therapy is currently provided to many elderly or severely polymorbid patients around the world as an alternative to surgical aortic valve replacement (AVR), if the risk of surgical AVR is considered too high. Selection criteria for TAVI are clinical and anatomical. Clinical risk assessment is complex. There are very few absolute contraindications to surgical AVR (such as porcelain aorta), and there is no current valve-specific surgical risk score to apply. Euroscore and STS can be used as supportive documentation, but validation of risk and suitability for TAVI should be by a multidisciplinary team, which should review each case. Assessment of anatomical variables is detailed – the aortic annulus and adjacent structures, the relationship and distance to coronary arteries and the cardiac septum size.
Currently available CE marked devices cover a range of anatomies for annular sizes between 18mm and 27 mm, with substantial sizing overlap in the middle for both designs
(Edwards 18-25mm, Medtronic Corevalve 20-27mm). Attention needs to be paid to precise measurement of the annular dimensions (using TTE, TOE, angiography and CT, if necessary), especially at either end of the spectrum or with borderline measurements between the different sizes of the prostheses.
While these designs are fundamentally different, many patients can be treated successfully with either device. Furthermore,
due to the size of prostheses, there are additional minimal diameter requirements for the size of the femoral artery access (6mm for current Medtronic Corevalve and 7-8mm for current Edwards Sapien). Multislice CT and aortography enable femoral measurement, as well as qualitative assessment of the whole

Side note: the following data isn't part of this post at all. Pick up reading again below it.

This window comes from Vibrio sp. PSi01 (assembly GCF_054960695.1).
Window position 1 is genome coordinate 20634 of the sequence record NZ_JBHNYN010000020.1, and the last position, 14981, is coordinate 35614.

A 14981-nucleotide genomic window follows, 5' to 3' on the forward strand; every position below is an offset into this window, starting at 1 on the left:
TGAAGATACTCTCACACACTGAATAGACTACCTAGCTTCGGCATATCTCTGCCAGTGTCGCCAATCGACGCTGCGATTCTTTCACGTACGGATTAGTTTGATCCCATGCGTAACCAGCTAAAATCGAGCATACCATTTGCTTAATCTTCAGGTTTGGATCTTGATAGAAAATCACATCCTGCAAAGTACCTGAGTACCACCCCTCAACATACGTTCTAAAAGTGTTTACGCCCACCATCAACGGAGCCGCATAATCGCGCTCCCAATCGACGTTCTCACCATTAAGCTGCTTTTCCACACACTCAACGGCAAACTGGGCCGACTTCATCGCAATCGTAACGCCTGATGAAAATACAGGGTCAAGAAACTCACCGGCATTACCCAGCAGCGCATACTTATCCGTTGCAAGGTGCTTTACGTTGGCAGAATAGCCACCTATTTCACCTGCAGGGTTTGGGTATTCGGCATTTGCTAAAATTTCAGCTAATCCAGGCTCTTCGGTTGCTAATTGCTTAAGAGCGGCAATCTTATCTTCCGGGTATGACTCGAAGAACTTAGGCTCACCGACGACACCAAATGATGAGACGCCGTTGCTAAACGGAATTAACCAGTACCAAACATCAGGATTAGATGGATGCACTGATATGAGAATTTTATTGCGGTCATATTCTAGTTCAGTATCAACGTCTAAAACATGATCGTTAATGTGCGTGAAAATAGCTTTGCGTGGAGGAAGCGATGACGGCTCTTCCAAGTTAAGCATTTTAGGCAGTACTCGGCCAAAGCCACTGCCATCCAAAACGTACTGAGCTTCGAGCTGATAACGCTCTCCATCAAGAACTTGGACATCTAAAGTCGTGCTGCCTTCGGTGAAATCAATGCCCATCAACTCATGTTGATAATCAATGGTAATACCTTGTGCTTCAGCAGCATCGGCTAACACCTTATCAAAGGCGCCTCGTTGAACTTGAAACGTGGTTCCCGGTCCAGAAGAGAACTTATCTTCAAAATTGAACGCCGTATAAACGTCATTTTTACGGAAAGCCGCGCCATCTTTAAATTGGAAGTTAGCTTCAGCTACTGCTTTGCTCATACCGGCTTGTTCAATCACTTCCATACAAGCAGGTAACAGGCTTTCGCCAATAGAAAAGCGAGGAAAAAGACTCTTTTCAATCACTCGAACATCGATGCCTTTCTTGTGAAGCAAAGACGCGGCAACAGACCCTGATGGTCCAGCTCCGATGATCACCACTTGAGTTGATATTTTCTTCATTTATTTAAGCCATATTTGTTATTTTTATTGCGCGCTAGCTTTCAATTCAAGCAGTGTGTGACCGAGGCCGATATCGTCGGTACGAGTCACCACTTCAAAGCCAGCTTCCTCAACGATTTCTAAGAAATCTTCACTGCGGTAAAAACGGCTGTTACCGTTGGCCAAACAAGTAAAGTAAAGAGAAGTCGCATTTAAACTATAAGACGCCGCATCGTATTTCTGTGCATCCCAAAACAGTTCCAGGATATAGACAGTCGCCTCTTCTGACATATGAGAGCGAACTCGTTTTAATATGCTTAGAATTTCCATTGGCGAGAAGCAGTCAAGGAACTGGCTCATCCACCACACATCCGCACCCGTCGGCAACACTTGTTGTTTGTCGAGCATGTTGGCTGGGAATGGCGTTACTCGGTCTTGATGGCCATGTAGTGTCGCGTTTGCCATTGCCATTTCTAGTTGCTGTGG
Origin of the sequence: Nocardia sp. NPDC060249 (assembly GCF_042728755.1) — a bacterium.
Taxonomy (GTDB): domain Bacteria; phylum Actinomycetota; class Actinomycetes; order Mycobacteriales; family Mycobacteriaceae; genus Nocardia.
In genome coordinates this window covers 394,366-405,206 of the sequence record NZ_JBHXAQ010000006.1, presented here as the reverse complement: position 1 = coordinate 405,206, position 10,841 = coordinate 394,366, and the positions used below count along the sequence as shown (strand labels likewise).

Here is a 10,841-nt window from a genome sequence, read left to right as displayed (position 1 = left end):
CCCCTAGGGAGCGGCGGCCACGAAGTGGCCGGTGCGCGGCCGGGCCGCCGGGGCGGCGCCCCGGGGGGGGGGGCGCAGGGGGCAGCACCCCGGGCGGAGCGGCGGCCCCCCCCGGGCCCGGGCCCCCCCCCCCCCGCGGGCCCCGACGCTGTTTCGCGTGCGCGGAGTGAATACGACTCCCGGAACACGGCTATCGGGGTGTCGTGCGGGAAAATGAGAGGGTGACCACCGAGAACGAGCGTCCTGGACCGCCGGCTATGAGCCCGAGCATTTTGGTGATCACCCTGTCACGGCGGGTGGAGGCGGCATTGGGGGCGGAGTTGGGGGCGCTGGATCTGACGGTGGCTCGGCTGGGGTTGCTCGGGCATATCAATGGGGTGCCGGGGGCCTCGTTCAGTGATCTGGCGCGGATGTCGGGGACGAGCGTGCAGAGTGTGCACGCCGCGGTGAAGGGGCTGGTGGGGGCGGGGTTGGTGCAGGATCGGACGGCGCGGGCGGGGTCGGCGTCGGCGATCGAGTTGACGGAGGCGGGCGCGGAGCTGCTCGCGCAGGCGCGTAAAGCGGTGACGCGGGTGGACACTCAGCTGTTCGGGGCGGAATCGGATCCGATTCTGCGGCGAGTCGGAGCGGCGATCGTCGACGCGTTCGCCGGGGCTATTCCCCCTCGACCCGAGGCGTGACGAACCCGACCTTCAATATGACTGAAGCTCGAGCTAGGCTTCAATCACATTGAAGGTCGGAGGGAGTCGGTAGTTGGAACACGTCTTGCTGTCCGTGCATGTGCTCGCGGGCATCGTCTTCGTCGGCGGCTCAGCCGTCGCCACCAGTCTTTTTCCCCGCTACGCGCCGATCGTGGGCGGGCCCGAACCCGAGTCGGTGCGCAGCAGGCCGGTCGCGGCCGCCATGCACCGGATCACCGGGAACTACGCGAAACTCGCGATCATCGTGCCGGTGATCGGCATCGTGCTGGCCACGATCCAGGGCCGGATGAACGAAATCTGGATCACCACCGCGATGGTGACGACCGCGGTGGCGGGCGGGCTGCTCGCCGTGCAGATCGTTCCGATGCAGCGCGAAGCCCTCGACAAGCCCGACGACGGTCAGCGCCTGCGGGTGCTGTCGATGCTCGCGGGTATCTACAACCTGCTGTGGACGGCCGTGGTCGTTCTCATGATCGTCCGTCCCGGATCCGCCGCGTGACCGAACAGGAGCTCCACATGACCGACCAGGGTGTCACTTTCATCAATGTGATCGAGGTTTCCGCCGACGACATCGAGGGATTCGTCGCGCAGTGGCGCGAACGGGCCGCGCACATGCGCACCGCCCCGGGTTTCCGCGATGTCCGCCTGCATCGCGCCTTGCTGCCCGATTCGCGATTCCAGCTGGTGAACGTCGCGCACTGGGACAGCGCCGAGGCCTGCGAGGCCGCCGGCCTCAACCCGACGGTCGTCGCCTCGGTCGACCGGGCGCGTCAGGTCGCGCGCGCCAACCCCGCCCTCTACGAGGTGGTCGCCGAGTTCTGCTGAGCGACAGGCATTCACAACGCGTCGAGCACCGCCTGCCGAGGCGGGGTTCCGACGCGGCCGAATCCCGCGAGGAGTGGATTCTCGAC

femoro-ileo-aortic path. Alternative access (transapical or transaxillary) may be more appropriate in some patients with excessive calcific tortuosity of the vessel, even if their femoral diameters are sufficient.
Short- and mid-term results of this therapy are very encouraging and promising. Provided that these results are confirmed with durability matching currently implanted surgical
bioprostheses, we can expect gradual expansion into lower risks groups in years to come. Another appealing concept here is to use this method to treat failed surgically implanted aortic valve prosthesis. This is now also being tested in ongoing trials around Europe. At present, the cost of the procedure is driven by the cost of the prosthesis. But apart from that, all other costs are significantly less – inclusive of shortening of hospital stay as well as much earlier patient mobilisation and
discharge home.
My prediction for the future is that with novel designs developed by leading companies resulting in miniaturisation of devices as well as in simplification and increased safety of implant procedure, and with increasing experience of physicians, TAVI will evolve into the main therapy for aortic valve disease in the general population over the next few years.